The design-enhanced world of Naomi Iizuka's 36 Views — about the discovery of a priceless Japanese "pillow book" and its impact on the lives of art experts — officially opens March 28, a shift of one day from the announced March 27, at The Public Theater.
Using Japanese screens that slide to create multiple locations, and Ruppert Bohle's projections that serve to underscore the script's emotion and plotting, director Mark Wing-Davey fills the stage of the Newman Theatre with images unexpected for a play whose subject is the provenance of an obscure cultural object.
Audiences in previews have delighted in the mysterious design elements — including a rising and falling screen onto which filmic images are projected — and the Kabuki-style acting choices (the program includes a glossary of terms for the uninitiated).
In the drama, a mysterious one-of-a-kind Japanese pillow book is discovered, setting the field of Asian antiquity on its ear, and challenging a cocky, adventurer-art dealer (played by Lang). Behind the scenes, art restorer Claire (Tse) and an antique dealer's assistant, John (Moss-Bachrach), become caught up in their own lies and deceptions as the alleged pillow book reveals contradictions in their lives. A surprise revelation comes by play's end.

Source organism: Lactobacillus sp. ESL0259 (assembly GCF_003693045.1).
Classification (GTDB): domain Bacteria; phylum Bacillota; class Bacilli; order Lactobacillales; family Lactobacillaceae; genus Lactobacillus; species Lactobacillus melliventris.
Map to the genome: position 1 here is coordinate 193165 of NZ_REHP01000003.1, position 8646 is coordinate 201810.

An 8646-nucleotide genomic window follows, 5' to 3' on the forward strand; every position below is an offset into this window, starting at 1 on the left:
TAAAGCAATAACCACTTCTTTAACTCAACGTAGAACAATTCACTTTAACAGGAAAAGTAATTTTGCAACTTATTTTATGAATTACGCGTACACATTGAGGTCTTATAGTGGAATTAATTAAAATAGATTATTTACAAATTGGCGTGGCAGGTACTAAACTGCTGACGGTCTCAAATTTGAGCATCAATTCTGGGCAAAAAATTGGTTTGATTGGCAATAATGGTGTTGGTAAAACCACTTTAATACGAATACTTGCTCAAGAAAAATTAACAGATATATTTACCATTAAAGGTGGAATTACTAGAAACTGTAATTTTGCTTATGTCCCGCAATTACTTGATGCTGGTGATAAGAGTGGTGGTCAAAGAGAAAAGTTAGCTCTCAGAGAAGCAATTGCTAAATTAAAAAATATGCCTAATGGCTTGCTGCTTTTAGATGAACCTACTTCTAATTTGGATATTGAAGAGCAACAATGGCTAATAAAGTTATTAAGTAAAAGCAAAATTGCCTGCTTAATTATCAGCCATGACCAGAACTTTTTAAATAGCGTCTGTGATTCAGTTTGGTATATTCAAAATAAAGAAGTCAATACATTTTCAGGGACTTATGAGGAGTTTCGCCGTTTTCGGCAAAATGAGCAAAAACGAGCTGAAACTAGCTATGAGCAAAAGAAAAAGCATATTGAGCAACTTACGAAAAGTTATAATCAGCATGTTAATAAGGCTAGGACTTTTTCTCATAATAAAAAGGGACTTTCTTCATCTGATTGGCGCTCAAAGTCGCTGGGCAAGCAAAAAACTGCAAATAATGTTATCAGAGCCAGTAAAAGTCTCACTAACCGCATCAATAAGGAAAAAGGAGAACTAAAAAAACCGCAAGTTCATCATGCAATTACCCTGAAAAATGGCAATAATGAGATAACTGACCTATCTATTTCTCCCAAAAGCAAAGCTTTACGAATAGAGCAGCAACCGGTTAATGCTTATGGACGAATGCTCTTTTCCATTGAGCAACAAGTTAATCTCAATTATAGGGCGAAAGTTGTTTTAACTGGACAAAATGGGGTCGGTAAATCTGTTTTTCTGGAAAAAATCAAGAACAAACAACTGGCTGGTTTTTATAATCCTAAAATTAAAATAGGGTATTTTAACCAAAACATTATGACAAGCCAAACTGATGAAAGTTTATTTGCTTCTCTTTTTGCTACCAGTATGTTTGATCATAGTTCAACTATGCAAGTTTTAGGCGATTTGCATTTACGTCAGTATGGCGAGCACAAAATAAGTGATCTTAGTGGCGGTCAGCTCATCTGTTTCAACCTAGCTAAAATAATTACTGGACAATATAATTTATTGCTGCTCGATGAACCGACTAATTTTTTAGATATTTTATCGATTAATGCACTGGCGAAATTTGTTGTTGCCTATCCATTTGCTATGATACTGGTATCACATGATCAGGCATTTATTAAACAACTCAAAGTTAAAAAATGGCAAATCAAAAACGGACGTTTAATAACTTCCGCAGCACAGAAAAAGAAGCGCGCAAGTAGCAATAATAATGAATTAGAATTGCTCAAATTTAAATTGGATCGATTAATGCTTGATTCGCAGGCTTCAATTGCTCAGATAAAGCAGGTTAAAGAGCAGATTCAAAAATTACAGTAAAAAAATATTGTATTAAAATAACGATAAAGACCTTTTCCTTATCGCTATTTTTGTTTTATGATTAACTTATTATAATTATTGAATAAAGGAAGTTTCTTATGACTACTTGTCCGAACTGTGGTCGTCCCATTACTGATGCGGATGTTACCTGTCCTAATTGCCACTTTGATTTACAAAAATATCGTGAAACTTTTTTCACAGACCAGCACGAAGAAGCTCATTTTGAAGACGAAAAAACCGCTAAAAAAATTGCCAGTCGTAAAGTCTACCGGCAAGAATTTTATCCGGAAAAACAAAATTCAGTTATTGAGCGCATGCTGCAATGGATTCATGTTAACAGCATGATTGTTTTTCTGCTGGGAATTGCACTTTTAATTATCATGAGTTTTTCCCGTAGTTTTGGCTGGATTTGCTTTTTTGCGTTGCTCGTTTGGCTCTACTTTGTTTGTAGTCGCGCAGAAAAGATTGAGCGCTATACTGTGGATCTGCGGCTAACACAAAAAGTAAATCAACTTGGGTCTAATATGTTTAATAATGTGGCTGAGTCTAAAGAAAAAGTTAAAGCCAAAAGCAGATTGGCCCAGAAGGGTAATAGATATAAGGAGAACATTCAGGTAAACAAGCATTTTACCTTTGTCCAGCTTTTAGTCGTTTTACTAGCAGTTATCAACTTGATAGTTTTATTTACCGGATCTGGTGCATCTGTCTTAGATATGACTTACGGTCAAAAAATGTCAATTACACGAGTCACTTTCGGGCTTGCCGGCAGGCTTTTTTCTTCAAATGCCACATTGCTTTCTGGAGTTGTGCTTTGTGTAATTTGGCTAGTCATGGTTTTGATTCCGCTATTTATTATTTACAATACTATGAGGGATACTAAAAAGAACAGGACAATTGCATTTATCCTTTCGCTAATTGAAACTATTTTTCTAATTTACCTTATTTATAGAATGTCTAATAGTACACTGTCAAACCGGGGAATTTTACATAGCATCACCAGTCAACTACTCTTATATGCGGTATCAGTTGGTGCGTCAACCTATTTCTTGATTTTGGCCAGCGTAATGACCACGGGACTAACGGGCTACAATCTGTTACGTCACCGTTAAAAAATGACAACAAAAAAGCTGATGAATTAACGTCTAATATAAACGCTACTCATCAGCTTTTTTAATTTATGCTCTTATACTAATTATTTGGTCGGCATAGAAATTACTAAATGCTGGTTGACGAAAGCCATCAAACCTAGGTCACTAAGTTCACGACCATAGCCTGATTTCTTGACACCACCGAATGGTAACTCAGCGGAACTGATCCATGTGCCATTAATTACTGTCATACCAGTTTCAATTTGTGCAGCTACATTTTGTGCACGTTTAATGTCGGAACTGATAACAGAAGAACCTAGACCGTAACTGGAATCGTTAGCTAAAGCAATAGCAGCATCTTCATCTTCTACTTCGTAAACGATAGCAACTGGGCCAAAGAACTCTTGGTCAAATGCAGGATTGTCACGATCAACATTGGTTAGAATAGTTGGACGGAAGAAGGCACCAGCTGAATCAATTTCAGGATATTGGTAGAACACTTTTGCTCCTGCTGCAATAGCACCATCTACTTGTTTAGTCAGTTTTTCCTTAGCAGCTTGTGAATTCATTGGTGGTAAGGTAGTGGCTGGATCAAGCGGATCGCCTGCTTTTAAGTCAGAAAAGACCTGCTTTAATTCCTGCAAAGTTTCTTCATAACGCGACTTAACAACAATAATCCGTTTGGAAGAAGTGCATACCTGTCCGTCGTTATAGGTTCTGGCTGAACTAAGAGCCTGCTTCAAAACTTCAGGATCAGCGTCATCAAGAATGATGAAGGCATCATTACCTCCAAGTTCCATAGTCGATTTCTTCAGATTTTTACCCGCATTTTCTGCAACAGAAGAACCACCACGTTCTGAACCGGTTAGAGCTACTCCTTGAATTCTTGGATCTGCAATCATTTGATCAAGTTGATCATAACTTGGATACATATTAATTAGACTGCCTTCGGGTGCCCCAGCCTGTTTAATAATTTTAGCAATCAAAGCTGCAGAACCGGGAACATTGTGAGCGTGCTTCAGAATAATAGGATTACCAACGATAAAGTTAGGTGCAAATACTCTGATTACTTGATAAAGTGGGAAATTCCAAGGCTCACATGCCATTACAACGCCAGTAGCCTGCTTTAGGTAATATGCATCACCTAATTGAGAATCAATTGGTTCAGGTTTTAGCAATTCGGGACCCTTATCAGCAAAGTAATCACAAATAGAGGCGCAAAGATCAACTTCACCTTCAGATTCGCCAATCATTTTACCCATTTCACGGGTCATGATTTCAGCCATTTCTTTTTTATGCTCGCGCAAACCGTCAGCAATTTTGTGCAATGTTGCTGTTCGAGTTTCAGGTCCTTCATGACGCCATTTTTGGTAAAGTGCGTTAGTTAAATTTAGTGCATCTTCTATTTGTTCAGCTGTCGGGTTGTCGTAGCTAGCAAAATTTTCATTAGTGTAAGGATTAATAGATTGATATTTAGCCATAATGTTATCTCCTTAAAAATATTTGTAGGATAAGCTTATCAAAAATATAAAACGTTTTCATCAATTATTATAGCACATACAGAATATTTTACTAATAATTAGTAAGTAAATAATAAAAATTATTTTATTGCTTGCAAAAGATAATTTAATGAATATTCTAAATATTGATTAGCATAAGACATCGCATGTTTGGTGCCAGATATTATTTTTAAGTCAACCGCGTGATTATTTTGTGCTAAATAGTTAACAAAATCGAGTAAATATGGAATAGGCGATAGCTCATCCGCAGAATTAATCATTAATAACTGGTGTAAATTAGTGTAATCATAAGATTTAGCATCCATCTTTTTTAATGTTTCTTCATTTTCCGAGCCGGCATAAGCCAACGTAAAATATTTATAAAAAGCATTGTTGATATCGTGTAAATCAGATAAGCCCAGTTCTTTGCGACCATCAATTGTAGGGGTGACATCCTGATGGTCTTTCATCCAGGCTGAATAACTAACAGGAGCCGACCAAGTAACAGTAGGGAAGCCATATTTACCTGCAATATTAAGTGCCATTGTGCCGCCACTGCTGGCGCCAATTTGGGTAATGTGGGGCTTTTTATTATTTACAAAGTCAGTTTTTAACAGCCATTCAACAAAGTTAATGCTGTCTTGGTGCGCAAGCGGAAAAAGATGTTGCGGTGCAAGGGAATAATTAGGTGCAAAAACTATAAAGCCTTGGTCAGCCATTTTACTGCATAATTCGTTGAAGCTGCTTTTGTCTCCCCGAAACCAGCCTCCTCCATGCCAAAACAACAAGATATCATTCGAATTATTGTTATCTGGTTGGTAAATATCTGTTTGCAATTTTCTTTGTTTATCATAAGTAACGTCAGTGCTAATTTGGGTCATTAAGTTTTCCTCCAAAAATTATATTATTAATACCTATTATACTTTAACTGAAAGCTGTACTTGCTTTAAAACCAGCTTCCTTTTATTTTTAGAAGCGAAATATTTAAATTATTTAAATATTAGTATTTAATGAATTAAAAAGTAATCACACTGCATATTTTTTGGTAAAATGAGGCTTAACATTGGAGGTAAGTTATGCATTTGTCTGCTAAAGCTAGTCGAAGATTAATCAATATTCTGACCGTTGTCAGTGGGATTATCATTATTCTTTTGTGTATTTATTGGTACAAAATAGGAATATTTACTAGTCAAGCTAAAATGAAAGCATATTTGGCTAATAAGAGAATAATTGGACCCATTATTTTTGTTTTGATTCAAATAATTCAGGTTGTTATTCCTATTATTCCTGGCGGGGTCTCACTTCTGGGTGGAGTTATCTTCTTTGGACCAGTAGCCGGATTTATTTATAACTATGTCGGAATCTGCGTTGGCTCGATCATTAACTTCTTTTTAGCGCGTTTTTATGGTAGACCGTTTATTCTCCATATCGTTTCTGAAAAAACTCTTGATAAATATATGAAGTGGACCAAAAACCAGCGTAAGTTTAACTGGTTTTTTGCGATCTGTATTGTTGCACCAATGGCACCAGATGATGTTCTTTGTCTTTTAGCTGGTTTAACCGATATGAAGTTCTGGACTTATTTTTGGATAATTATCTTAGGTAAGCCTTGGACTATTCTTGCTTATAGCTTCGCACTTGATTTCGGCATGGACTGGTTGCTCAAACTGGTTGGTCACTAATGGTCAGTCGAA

Iizuka's play had its premiere at Berkeley Repertory Theatre in 2001 in California, and then came east to Off-Broadway's Public, where previews began March 12. The staging is a co production between the two non-profits. Ebon Moss Bachrach, Elaine Tse, Liana Pai and Rebecca Wisocky repeat their performances under the direction of Wing-Davey. New to the play are Stephen Lang and Richard Clarke. They take on the parts played in California by Bill Camp and Peter Donat. The play marks a return to the New York stage for Lang, who was a frequent presence on and Off-Broadway in the 80s and early 90s.
Iizuka is also the author of Polaroid Stories, Aloha, Say the Pretty Girls, War of the Worlds (with Anne Pigart) and The Language of Angels. Designers are Douglas Stein (set), Myung Hee Cho (costume), David Weiner (lighting), Matthew Spiro (sound) and Ruppert Bohle (projections).
Obie Award-winning director Wing-Davey staged The Public's The Skriker, Troilus and Cressida and Silence, Cunning, Exile. He helmed the 36 Views workshop at the Sundance Festival.
Tickets are $45. The Public is at 425 Lafayette in Manhattan. For information, call (212) 239-6200 or visit www.publictheater.org.
— By Kenneth Jones
and Robert Simonson